Ruling party in Armenia withdraws from PM race after protests

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Armenia, a close ally of Russian Federation, has been rocked by two weeks of anti-government protests which led on Monday to the resignation of Serzh Sarksyan as prime minister. Following a referendum held in Dec of 2015, Armenia has effectively shifted from a semi-presidential system of governance to a parliamentary one where the prime minister's office holds most of the executive power in the country, with the president's job now being largely ceremonial.

Armenia's acting prime minister Karen Karapetyan said on Friday that the opposition was monopolising the political process, as anti-government protests continued to engulf the small south Caucasus nation.

Supporters of Armenia's protest leader Nikol Pashinian staged further protests on Sunday - two days ahead of a key election that could see Pashinian rise to power.

On the streets of Armenia's capital again came the protesters.

"We want a guarantee that such an election would be really free, really transparent and really democratic", Pashinyan said. "That is why meetings are now held with opposition leaders and government representatives", Lukyanov said.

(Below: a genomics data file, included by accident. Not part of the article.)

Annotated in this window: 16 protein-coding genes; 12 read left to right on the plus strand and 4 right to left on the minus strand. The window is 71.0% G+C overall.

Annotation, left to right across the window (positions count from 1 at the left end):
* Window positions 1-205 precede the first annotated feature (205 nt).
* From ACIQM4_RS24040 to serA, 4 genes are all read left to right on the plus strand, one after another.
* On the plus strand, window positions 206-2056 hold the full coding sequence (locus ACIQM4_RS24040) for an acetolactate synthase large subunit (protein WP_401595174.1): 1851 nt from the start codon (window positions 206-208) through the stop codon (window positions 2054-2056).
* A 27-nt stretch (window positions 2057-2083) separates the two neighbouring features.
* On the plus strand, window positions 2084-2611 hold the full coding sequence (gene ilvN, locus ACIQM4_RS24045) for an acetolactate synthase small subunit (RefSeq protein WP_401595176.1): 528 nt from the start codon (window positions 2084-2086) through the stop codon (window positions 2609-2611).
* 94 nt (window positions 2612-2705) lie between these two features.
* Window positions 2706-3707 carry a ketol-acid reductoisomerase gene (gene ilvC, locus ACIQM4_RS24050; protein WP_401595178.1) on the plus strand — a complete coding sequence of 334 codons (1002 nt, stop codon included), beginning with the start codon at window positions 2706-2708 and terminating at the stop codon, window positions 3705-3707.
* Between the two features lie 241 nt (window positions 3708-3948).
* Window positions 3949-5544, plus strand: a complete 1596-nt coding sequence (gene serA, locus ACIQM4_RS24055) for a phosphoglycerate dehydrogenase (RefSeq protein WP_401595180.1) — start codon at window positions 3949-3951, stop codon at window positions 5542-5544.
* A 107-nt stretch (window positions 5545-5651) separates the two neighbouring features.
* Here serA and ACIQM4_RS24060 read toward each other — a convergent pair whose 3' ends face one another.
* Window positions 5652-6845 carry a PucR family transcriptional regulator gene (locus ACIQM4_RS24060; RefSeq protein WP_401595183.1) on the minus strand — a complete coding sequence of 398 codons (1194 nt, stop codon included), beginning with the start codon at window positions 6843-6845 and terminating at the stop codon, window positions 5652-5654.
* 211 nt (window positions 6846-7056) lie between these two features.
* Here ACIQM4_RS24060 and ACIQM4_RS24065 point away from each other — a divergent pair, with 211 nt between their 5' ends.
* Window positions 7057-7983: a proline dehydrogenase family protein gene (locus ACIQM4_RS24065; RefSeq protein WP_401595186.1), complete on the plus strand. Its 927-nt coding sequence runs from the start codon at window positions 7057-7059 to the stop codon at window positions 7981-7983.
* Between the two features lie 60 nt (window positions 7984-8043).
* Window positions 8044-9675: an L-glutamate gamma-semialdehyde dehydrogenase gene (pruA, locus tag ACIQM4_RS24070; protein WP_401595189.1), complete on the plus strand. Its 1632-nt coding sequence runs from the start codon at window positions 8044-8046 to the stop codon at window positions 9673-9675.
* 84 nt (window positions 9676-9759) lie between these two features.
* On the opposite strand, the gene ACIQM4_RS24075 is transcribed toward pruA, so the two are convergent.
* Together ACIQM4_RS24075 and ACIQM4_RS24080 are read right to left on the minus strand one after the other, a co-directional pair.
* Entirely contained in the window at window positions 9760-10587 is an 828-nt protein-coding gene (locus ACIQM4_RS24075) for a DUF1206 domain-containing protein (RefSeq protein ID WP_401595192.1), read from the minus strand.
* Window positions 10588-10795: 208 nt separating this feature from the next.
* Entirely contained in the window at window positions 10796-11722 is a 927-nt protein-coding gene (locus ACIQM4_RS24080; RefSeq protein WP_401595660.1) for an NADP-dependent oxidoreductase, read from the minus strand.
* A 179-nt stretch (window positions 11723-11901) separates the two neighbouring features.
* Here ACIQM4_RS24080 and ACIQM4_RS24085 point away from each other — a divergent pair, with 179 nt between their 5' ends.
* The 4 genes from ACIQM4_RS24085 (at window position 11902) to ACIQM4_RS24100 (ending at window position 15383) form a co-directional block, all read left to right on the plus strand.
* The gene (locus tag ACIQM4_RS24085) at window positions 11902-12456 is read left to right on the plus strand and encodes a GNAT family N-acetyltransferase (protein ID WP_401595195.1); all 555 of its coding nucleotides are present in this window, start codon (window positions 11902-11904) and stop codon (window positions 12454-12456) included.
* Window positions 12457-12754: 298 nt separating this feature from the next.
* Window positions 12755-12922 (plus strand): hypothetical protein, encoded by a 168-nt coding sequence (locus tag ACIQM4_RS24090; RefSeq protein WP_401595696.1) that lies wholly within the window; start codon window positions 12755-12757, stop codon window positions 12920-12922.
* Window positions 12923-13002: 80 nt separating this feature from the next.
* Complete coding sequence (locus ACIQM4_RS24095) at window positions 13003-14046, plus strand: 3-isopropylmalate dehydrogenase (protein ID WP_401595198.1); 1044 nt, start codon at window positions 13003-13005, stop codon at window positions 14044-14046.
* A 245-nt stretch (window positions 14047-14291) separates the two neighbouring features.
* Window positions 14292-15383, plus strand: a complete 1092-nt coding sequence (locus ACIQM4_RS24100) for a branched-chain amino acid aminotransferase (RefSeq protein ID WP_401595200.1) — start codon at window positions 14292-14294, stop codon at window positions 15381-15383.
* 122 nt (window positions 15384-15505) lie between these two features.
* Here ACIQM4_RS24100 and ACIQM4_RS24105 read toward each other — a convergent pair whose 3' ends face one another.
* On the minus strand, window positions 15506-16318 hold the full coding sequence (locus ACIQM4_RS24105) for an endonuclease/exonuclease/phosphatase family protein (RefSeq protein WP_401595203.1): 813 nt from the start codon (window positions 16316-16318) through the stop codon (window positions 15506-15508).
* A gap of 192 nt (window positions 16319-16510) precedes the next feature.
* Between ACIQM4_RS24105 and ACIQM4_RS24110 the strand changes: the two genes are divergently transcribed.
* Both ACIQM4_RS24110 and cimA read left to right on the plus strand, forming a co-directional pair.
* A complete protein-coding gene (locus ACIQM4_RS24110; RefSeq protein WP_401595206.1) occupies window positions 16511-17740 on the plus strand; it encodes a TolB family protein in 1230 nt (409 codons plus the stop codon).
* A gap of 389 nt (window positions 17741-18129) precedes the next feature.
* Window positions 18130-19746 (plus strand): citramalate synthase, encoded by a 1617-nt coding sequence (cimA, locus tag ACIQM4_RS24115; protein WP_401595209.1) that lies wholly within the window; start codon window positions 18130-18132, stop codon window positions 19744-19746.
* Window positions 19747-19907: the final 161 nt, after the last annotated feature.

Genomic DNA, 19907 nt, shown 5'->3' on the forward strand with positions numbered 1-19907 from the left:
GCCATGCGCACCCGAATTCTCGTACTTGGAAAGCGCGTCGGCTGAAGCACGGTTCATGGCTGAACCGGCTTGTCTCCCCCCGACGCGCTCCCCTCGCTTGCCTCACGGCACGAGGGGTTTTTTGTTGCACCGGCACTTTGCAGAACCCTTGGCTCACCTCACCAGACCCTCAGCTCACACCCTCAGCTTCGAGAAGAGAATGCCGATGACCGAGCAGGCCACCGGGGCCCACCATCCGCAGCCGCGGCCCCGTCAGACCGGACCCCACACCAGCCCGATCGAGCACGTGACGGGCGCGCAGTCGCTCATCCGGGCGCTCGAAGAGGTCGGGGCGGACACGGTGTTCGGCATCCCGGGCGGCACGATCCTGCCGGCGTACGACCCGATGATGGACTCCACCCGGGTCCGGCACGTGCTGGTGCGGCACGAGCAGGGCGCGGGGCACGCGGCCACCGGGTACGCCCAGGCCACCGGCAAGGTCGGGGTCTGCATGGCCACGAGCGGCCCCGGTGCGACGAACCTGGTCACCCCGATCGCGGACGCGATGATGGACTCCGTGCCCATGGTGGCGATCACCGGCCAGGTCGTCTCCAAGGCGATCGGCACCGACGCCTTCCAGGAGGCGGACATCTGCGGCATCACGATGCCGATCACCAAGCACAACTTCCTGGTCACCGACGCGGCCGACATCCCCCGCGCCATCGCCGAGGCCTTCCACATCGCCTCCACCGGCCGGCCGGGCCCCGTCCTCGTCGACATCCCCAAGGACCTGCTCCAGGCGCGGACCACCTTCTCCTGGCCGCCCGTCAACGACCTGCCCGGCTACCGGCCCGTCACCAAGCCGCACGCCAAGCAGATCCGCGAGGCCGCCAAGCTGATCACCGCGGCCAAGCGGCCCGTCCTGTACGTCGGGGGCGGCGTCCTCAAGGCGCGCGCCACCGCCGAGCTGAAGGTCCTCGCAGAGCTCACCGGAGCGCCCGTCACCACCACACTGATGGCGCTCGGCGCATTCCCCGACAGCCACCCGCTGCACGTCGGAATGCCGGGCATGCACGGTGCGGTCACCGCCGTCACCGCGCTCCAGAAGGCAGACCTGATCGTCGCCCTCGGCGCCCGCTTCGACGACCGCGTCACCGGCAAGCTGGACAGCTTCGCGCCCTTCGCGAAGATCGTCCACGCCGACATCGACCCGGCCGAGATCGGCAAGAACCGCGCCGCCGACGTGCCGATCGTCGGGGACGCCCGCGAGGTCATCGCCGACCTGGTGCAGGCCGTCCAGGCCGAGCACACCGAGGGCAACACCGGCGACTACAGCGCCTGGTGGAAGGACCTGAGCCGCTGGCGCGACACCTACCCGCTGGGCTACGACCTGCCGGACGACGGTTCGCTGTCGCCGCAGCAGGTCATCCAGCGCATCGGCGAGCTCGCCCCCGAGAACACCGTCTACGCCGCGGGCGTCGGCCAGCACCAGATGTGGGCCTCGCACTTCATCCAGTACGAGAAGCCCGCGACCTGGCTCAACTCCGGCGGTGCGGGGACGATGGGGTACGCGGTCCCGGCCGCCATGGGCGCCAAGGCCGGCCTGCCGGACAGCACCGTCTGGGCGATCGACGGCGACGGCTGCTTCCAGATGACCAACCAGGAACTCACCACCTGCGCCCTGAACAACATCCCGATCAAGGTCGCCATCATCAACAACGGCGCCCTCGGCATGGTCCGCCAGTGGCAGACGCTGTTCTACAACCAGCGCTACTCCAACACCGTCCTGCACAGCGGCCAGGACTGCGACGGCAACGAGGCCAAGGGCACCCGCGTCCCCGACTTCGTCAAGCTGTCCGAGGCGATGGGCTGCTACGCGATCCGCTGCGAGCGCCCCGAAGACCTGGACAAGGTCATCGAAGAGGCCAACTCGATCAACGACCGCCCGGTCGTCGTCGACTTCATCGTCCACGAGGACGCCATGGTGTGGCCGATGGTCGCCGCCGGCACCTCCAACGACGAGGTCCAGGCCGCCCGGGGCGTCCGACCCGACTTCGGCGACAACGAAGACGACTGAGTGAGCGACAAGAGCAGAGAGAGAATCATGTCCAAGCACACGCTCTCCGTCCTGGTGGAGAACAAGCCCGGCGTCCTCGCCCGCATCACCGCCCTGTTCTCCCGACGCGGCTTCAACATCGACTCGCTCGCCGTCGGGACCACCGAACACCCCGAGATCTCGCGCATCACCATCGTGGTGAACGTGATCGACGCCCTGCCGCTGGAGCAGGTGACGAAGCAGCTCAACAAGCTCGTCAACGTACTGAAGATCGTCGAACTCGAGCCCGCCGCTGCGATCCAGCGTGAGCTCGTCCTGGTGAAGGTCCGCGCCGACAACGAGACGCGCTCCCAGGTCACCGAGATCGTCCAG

Acting Prime Minister Karen Karapetian walked out of the earlier talks, accusing Pashinian of delivering ultimatums. When President Putin completed to presidential terms he moved to the position of prime minister before returning to presidency in 2012.

From mid-April in Yerevan and other cities of Armenia, held a rally and protest against the appointment of Serzh Sargsyan to the post of Prime Minister. The opposition controls a total of 47 seats, whereas HHK has 58 and could both block the opposition's candidate and force through their own.

However, the second biggest party in parliament, the Prosperous Armenia Party (BHK), hinted it might support him.

"No geopolitical conspiracy against Russia, will not geopolitical reverses, and the Armenian-Russian relations threatens nothing", - he said. "The country is going towards complete destruction if we keep going this way".

The situation in Armenia is awkward for the Russian leadership.

He also said he was ready to meet with all the ruling party's lawmakers "simultaneously". "It is also a flagrant rejection of the new political reality in Armenia", Richard Giragosian, director at Yereban-based Regional Studies Centre, told Reuters.

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